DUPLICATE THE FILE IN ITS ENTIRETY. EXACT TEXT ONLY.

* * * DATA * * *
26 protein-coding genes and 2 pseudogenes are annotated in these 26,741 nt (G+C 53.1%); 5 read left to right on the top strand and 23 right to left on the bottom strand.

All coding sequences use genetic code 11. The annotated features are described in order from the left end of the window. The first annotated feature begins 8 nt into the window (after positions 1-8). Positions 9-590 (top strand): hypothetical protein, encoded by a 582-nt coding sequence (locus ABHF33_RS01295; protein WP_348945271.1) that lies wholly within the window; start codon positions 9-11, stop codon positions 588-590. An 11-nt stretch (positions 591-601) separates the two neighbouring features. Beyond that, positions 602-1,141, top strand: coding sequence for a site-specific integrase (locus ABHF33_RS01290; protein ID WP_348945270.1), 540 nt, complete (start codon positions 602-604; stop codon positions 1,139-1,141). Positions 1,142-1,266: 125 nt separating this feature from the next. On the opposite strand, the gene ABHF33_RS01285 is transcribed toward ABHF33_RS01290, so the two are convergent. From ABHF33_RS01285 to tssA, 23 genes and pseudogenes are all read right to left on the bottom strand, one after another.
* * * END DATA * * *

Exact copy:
26 protein-coding genes and 2 pseudogenes are annotated in these 26,741 nt (G+C 53.1%); 5 read left to right on the top strand and 23 right to left on the bottom strand.

All coding sequences use genetic code 11. The annotated features are described in order from the left end of the window. The first annotated feature begins 8 nt into the window (after positions 1-8). Positions 9-590 (top strand): hypothetical protein, encoded by a 582-nt coding sequence (locus ABHF33_RS01295; protein WP_348945271.1) that lies wholly within the window; start codon positions 9-11, stop codon positions 588-590. An 11-nt stretch (positions 591-601) separates the two neighbouring features. Beyond that, positions 602-1,141, top strand: coding sequence for a site-specific integrase (locus ABHF33_RS01290; protein ID WP_348945270.1), 540 nt, complete (start codon positions 602-604; stop codon positions 1,139-1,141). Positions 1,142-1,266: 125 nt separating this feature from the next. On the opposite strand, the gene ABHF33_RS01285 is transcribed toward ABHF33_RS01290, so the two are convergent. From ABHF33_RS01285 to tssA, 23 genes and pseudogenes are all read right to left on the bottom strand, one after another.